We don't take modifications lightly. Mostly we have been trying to use the vehicle as it comes “out of the box” and then see if we need really to change anything for our own use.
So far this is all we have changed on it:
> Plywood cargo rack tie-wrapped in place
> Reflector sticker kit
> Lights (one headlamp and two tail lights)
> Seat adjuster reinforcers (0.125 2X2" steel plates)
> Slow-Moving vehicle sign velcroed to the back of our bin
As you can see these are all either legal requirements or for utility reasons.
After about four months of use and probably 1000 km on the road we have decided to move the gear selectors for the right seat so that they can be operated by the person sitting in the right seat.
From the factory they come with all four selectors (for both seats) mounted just below the steering column and they only accessible by the person sitting in the left seat. This means only the person sitting in the left seat can do the shifting.
As we have discovered there are some reasons that this is not optimal:
The left seat person can have a pretty high workload at times when cycling. As mentioned previously when starting up from a stop that goes around a curve and up or down a hill at the same time – you have to start pedaling, shift perhaps all four shifters, steer, watch for traffic and signal all at the same time. Having to shift all four sets of gears just adds to it
The current set-up requires the left seat person to be pretty cognizant of how the right seat person is pedalling. Unless you want to wait for them to signal or tell you that they need a higher or lower gear, then you to need to watch their feet and knees to see if they are peddling too fast or too slowly. If you always ride with the same person you can learn to pick up on their clues and shift for them, but it is easier if you don't have to. Taking new people out for a ride was difficult when they couldn't shift their own gears.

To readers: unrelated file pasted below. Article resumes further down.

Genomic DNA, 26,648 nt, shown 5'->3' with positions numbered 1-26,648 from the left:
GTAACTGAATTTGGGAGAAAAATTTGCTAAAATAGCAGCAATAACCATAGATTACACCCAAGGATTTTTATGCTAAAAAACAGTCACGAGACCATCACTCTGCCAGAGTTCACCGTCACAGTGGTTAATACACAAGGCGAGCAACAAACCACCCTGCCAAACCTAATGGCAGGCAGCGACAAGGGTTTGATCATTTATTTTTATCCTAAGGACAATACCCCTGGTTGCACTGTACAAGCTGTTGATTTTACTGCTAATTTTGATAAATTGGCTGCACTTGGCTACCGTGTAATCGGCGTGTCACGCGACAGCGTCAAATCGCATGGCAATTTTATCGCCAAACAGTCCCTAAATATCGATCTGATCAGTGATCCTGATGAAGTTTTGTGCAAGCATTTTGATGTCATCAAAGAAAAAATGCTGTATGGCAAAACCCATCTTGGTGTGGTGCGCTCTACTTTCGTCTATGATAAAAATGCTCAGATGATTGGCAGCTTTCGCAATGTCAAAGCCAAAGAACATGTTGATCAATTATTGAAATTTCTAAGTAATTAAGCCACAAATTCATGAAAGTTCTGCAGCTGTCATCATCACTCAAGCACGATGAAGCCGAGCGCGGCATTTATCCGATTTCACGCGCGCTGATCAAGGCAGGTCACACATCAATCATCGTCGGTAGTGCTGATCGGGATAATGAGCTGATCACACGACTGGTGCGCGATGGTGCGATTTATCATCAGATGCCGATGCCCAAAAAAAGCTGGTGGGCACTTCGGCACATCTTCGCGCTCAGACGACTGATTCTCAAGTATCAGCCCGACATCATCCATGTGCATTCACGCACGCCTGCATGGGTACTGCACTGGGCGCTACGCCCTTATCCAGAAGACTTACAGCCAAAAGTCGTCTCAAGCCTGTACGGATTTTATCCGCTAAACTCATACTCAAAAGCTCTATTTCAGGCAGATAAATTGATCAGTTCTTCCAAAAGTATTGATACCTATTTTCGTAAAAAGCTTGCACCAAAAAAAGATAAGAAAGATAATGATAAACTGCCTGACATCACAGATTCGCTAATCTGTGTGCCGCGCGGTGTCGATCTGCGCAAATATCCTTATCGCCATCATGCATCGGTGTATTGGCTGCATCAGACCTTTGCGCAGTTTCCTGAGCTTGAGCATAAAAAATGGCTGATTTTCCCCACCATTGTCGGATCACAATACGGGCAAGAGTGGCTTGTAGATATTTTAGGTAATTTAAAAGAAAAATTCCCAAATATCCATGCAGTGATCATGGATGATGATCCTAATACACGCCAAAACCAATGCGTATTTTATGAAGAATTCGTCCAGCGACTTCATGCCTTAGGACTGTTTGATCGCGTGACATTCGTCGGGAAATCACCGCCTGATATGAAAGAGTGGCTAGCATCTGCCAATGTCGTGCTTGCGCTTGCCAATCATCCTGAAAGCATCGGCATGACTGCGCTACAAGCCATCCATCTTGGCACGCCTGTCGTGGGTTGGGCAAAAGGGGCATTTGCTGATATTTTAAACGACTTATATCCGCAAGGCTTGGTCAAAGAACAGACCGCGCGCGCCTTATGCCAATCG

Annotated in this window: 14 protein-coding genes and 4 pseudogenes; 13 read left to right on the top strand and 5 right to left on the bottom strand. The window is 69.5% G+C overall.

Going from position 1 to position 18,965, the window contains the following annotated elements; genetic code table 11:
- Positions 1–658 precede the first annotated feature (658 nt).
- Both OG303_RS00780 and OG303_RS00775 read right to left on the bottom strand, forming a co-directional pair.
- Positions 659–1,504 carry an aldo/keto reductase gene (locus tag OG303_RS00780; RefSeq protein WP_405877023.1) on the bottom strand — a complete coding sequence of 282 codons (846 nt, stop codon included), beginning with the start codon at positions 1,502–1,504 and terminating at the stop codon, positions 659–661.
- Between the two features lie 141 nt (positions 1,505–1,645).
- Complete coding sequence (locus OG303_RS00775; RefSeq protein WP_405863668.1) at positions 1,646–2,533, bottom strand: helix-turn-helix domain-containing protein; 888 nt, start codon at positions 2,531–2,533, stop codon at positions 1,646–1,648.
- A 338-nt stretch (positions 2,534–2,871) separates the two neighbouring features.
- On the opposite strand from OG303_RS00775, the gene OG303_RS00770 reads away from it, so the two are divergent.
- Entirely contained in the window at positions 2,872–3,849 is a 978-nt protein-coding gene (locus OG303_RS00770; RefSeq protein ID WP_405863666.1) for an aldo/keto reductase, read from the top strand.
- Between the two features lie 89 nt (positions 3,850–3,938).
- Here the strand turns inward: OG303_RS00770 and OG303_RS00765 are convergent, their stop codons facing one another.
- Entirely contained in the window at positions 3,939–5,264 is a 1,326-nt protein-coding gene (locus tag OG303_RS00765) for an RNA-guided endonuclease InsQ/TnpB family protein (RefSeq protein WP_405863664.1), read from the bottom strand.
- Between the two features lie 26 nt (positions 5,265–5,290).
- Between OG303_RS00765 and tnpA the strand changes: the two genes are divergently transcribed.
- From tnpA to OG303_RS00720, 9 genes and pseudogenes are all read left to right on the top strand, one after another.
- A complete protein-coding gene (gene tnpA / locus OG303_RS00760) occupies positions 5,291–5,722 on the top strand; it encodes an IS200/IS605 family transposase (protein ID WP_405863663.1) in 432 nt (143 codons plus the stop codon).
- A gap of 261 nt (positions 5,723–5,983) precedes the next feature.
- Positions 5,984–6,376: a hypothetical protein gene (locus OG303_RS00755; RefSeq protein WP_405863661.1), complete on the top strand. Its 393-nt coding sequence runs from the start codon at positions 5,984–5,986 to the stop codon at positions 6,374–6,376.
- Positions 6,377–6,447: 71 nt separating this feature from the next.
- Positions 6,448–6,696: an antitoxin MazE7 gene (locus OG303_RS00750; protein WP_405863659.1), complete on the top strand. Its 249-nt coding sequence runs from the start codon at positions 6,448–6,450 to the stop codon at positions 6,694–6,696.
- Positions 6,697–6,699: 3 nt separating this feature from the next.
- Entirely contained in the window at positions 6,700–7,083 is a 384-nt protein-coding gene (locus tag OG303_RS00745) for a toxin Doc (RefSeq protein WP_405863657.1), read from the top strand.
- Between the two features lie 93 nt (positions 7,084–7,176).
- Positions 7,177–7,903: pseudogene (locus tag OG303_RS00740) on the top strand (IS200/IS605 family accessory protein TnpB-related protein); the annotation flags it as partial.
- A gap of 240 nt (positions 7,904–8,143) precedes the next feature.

Giving the right seat person some autonomy makes a lot of sense. After all, the two seater Rhoades Cars feature “independent pedaling”, it just isn't “fully independent” unless each can pick their own gears.
It is possible that allowing the right seat person to shift their own gears will result in a higher road speed as presumably they will optimize their gear selection better than the other person guessing gears for them. It may result in better hill climbing for the same reason.
We have decided that we have enough experience on the machine to feel confident in going ahead with the modification.
The mod was a multistage process, as it was a bit complex.
We looked at where the gear levers should be moved to. There is no obvious place to put them on the right side of quadracycle, so a mount had to be made. We tried sitting in the right seat in turn and seeing which location made the most sense. The conclusion we came to was that they should be in the same place on the right side where the shifters are on the left side. This gives the best combination of ergonomics and safety. We wanted a place that would give the rider the best leverage to shift, while making sure that the mount wouldn't be too much of a hazard.
The design had to be simple to save weight, cost and complexity and make it easy to fabricate.
The design had to provide a 7/8” tube for mounting the levers on, as this is what the shifter clamp is set up for.